Hello my lovelies, Happy St. Patrick’s Day to my wonderful Irish friends and follower’s I hope you all have a brilliant day! I thought that I would share a little Irish love with you all, I will be chatting all about the history and traditions of St. Patrick’s Day plus sharing a few of my favourite things that come from the glorious Green Isle and yes, that will include a few ‘Hottie’s’ so settle back and let the Irish love fest begin.
St. Patrick’s Day; A Brief Look At The History.
17th March or St. Patrick’s days as we have all known it for as long as we can remember is basically as we all know as the one day of the year where if your Irish you can celebrate and be proud of your heritage and who you are. But there is so much more to St. Patrick’s Day then just drinking a lot, festivals and parades and being merry, and off course wearing green it is a cultural and religious celebration, a celebration of Saint Patrick the foremost patron saint of Ireland.
Saint Patrick’s Day or The Feast Day Of Saint Patrick which in Irish is called: La Fheile Padraig, “The Day of the Festival of Patrick” was made an official Christian feast day in the early 17th century and is observed by the Catholic Church, the Anglican Communion (especially the Church of Ireland), the Eastern Orthodox Church, and Lutheran Church. Saint Patrick’s Day is celebrated in more countries than any other national festival with being celebrated in Republic of Ireland, Northern Ireland, the Canadian province of Newfoundland and Labrador, and the British Overseas Territory of Montserrat. It is also widely celebrated by the Irish diaspora around the world, especially in Great Britain, Canada, the United States, Argentina, Australia, and New Zealand.
Patrick was a 5th-century Romano-British Christian missionary and bishop in Ireland. It is believed that he was born in Roman Britain in the fourth century, into a wealthy Romano-British family. His father was a deacon and his grandfather was a priest in the Christian church. According to a declaration which was allegedly written by Patrick himself, at the age of sixteen, he was kidnapped by Irish raiders and taken as a slave to Gaelic Ireland. It says that he spent six years there working as a shepherd and that during this time he “found God”. The Declaration says that God told Patrick to flee to the coast, where a ship would be waiting to take him home. After making his way home, Patrick went on to become a priest.
According to tradition, Patrick returned to Ireland to convert the pagan Irish to Christianity. The Declaration says that he spent many years evangelising in the northern half of Ireland and converted “thousands”. Patrick’s efforts against the druids were eventually turned into an allegory in which he drove “snakes” out of Ireland (Ireland never had any snakes). Tradition holds that he died on 17 March and was buried at Downpatrick. Over the following centuries, many legends grew up around Patrick and he became Ireland’s foremost saint.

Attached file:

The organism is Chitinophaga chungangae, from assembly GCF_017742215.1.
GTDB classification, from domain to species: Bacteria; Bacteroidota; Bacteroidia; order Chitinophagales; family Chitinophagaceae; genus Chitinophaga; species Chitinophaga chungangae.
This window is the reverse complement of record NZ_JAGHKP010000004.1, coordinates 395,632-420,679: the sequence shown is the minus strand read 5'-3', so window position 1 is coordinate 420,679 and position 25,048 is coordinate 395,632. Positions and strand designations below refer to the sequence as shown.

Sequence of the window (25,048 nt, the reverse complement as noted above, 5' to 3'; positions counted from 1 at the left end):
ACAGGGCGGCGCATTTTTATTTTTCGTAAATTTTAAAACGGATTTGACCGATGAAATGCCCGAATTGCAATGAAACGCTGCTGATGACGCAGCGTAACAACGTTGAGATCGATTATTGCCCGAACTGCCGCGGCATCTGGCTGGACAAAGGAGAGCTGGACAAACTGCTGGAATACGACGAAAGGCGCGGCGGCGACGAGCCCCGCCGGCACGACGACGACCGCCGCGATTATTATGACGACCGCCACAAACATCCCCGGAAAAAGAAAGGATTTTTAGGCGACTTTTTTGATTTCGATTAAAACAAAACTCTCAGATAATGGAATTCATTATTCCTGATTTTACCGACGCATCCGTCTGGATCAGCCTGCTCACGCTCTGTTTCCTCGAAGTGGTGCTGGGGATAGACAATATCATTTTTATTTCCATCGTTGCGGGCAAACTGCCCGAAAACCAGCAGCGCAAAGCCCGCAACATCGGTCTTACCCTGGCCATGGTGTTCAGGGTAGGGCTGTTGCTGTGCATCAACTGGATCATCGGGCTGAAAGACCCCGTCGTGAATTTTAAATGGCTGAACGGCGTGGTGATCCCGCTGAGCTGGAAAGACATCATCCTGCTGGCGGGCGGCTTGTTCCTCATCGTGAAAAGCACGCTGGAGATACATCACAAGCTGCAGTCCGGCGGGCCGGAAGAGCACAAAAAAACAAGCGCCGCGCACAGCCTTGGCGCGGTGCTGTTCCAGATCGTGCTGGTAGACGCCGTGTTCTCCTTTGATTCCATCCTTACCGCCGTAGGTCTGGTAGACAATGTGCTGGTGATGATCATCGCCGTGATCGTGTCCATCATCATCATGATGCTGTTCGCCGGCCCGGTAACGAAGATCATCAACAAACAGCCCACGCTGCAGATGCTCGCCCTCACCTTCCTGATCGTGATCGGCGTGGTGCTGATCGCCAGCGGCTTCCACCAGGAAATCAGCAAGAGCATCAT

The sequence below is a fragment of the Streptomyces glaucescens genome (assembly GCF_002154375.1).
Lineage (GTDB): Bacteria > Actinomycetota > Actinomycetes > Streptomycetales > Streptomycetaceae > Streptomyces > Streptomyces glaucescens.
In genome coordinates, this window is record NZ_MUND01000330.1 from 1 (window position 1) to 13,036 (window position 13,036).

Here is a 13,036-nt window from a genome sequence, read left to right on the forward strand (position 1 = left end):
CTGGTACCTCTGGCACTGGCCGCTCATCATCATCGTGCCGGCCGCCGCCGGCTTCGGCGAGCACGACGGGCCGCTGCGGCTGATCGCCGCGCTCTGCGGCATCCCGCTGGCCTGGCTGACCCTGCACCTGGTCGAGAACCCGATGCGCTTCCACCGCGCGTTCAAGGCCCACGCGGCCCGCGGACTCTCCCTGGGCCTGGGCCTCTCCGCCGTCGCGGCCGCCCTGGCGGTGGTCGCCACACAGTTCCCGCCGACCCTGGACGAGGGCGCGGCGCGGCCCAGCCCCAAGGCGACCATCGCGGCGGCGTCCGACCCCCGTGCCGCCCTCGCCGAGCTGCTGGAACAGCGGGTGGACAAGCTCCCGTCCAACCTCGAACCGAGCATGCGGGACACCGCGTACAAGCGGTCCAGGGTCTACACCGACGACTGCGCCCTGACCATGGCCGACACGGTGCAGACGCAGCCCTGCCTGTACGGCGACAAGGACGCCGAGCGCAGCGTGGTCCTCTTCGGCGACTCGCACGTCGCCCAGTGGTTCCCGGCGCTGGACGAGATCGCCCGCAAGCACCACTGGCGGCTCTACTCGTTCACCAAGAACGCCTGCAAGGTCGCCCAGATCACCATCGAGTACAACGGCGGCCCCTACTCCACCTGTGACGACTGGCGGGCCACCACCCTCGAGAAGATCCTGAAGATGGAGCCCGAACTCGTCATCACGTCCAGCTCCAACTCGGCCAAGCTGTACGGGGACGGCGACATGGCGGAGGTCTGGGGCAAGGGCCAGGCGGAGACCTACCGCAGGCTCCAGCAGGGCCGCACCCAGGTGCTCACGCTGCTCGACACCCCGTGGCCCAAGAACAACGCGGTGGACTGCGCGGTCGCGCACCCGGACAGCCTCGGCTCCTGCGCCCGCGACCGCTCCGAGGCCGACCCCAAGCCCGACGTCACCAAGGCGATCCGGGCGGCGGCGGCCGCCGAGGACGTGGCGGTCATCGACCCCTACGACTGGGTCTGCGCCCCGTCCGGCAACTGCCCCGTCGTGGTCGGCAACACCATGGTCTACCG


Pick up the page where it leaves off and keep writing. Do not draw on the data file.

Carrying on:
Celebrations and Traditions
Celebrations generally involve public parades and festivals, céilithe (Irish traditional music sessions), and the wearing of green attire or shamrocks. There are also formal gatherings such as banquets and dances, although these were more common in the past. St Patrick’s
Day parades began in North America in the 18th century but did not spread to Ireland until the 20th century. The participants generally include marching bands, the military, fire brigades, cultural organizations, charitable organizations, voluntary associations, youth groups, fraternities, and so on. However, over time, many of the parades have become more akin to a carnival. More effort is made to use the Irish language; especially in Ireland, where the week of St Patrick’s Day is “Irish language week”. Recently, famous landmarks have been lit up in green on St Patrick’s Day.
Christians also attend church services and the Lenten restrictions on eating and drinking alcohol are lifted for the day. Perhaps because of this, drinking alcohol – particularly Irish whiskey, beer or cider – has become an integral part of the celebrations. The St Patrick’s Day custom of ‘drowning the shamrock’ or ‘wetting the shamrock’ was historically popular, especially in Ireland. At the end of the celebrations, shamrock is put into the bottom of a cup, which is then filled with whiskey, beer or cider. It is then drank as a toast; to St Patrick, to Ireland, or to those present. The shamrock would either be swallowed with the drink, or be taken out and tossed over the shoulder for good luck.
On St Patrick’s Day it is customary to wear shamrocks and/or green clothing or accessories (the “wearing of the green”). St Patrick is said to have used the shamrock, a three-leaved plant, to explain the Holy Trinity to the pagan Irish. The colour green has been associated with Ireland since at least the 1640s, when the green harp flag was used by the Irish Catholic Confederation. Green ribbons and shamrocks have been worn on St Patrick’s Day since at least the 1680s.
Next up, I thought to share a few of my favourite Irish films and TV shows.
Next up, I am sharing a selection of my favourite books that either are set in Ireland or have Irish character’s, so in no particular order…
Curse Of The Healer by Ashley York
After the death of Brian Boru in 1014, a legend arose of a healer so great she could raise a man from the dead, with a power so strong it could make any warrior the next high king of Éire…and to steal it away from her, he need only possess her.
Fated to be a healer…
Aednat has spent her entire life training to be the great healer, knowing she must remain alone. When she meets Diarmuid, the intense attraction she feels toward him shakes her resolve to believe in such a legend. If she gives in to the passion he ignites in her, can she settle for being less?